At least 38 were killed and many wounded in attacks on two ethnic Dogon villages in the Mopti region of central Mali—seemingly the latest in escalating reprisals pitting the Dogon and Fulani peoples against each other. The attacks targeted Dogon villages near the border with Burkina Faso. The following day, presumed jihadist fighters killed 17 civilians in a night-time raid on a village in the north of Burkina Faso. Authorities say a “massive” military operation is underway to hunt down the perpetrators of the attack. Although there was again no claim of responsibility, both the Group to Support Islam and Muslims (GSIM) and the Islamic State in the Greater Sahara are active in the area. (Photo of Fulani herders in Mali from KaTeznik/Wikimedia Commons via Defense Post)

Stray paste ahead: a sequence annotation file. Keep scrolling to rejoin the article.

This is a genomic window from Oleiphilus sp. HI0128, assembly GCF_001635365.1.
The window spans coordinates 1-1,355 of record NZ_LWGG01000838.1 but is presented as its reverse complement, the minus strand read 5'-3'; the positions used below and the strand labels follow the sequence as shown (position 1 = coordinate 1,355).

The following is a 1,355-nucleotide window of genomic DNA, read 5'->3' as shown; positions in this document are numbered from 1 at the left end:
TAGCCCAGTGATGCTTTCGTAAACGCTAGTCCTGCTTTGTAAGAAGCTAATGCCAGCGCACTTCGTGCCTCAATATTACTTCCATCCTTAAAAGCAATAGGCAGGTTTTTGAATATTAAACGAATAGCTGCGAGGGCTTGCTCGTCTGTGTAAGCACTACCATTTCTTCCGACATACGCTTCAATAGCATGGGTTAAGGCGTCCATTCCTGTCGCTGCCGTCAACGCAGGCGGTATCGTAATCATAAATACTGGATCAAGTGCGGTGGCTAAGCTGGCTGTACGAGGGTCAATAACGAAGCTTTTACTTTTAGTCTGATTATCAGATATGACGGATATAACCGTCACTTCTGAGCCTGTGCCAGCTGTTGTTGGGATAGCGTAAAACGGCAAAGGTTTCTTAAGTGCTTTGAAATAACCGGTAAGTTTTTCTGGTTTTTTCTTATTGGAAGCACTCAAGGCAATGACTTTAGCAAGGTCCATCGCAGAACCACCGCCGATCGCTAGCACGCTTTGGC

Attacks by Islamist militants, military operations, and waves of inter-communal violence have left hundreds dead and tens of thousands displaced since January in Burkina Faso, triggering an “unprecedented” humanitarian crisis that has caught many by surprise. Homegrown militant groups, as well as extremists linked to al-Qaeda and ISIS, have been operating in the country’s north since 2016, but have expanded to new fronts. As the state struggles to contain the insurgencies, a growing number of “self-defense” militias have mobilized, escalating ethnic tensions in a country once considered a beacon of coexistence and tolerance in West Africa. (Photo: The New Humanitarian)
Panama is the latest Central American nation to switch diplomatic recognition from Taipei to Bejing—under pressure of China's fast-growing economic presence on the isthmus.
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